Minister denies car stealing story (Tueday Dec 15) Back page

A Deputy Minister of Information, Mr James Agyenim-Boateng, has denied allegations that certain government officials wanted to steal a Chrysler Aspen vehicle that was confiscated at the Tema Port.
“That allegation is not true but rather a calculated attempt to injure the reputation of the persons involved,” Mr Agyenim-Boateng said, adding that “the personalities involved did not put up any fraudulent conduct to warrant the speculation”.
Mr Agyenim-Boateng, who was briefing journalists after inspecting 20 stolen and confiscated vehicles parked at the State House Workshop, said a letter authorising the movement of the vehicle in question was signed by the office of State Protocol Vehicle Allocation and copied to the Director-General of the Ghana Ports and Harbours Authority (GHAPOHA), Custom Excise and Preventive Service (CEPS) and others on November 30, 2009 to facilitate the movement of the car from the Golden Jubilee Terminal at Tema to the State Protocol Car Park in Accra.
He said it was during the process that it was realised the car was without keys and also had ignition problems and explained that in order to fix the problem, the car was towed to a location at Asylum Down in Accra.
According to him, the 20 vehicles parked at the workshop, which were of different makes, including BMW, Lexus, Jaguar, Acura, Toyota Corolla, Ford buses, Nissan four-wheel drives and Range Rovers, were said to have been stolen from North America.
He stated that INTERPOL in 2008 declared Ghana as the number one recipient of stolen vehicles from the Americas because 30 per cent of the stolen vehicles made their way to the country. He said in order to clamp down on the menace, INTERPOL mounted an operation code-named ‘Operation Semta’ in the country in July, 2008, in which 20 vehicles in addition to the 20 parked on the premises of the National Security were seized.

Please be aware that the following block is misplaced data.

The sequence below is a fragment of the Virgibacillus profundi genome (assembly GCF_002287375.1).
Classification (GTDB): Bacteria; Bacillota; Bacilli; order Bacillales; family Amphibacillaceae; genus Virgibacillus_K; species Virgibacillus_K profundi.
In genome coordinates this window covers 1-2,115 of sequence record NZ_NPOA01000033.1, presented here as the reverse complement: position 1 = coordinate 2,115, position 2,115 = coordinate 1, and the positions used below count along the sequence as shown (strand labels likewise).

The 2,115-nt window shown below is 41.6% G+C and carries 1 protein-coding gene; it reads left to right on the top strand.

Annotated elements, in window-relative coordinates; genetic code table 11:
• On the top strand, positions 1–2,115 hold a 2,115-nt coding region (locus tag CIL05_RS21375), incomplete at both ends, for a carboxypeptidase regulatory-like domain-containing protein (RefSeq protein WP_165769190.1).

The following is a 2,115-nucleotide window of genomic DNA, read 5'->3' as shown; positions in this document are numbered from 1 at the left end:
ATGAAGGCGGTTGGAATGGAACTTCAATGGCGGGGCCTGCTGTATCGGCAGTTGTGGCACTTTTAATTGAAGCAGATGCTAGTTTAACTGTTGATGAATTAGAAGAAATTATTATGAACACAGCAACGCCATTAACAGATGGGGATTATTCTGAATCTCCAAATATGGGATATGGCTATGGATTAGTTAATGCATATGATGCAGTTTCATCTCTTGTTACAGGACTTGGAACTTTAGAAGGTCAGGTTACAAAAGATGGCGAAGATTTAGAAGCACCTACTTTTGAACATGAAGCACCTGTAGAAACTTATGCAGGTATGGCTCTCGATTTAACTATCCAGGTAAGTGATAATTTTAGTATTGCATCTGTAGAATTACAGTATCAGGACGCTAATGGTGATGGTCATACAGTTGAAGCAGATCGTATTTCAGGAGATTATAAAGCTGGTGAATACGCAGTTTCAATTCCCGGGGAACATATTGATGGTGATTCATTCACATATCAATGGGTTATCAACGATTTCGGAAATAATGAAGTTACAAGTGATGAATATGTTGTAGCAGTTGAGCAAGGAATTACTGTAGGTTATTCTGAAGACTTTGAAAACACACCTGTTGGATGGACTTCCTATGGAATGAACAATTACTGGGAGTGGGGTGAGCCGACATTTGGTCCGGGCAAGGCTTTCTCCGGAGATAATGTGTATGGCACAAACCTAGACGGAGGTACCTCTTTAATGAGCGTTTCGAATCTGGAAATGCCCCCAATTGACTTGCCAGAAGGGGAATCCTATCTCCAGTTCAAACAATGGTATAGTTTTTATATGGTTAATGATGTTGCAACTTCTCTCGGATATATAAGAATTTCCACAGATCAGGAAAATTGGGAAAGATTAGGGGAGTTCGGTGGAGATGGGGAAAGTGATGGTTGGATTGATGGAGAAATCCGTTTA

He said the need for the inspection was necessary following media speculations that the vehicles were being distributed to members of the government.
He said contrary to speculations, the government was dealing with the issues of the cars in a transparent manner.
He said when such vehicles were impounded, the government notified the governments of the countries of origin of the vehicles and the decision to keep or send them back was then communicated to the Government of Ghana.
He said when the vehicles were confirmed to be kept by Ghana, they were vested in the name of State Protocol and when they were to be returned to their countries of origin, the Government of Ghana facilitated the process.
He said the government was putting strategies in place in order not to make car stealing lucrative for the syndicates behind the act.
Mr Agyenim-Boateng said even though criminal proceedings were on-going, the difficulty was that most of the cars were sold to third parties.

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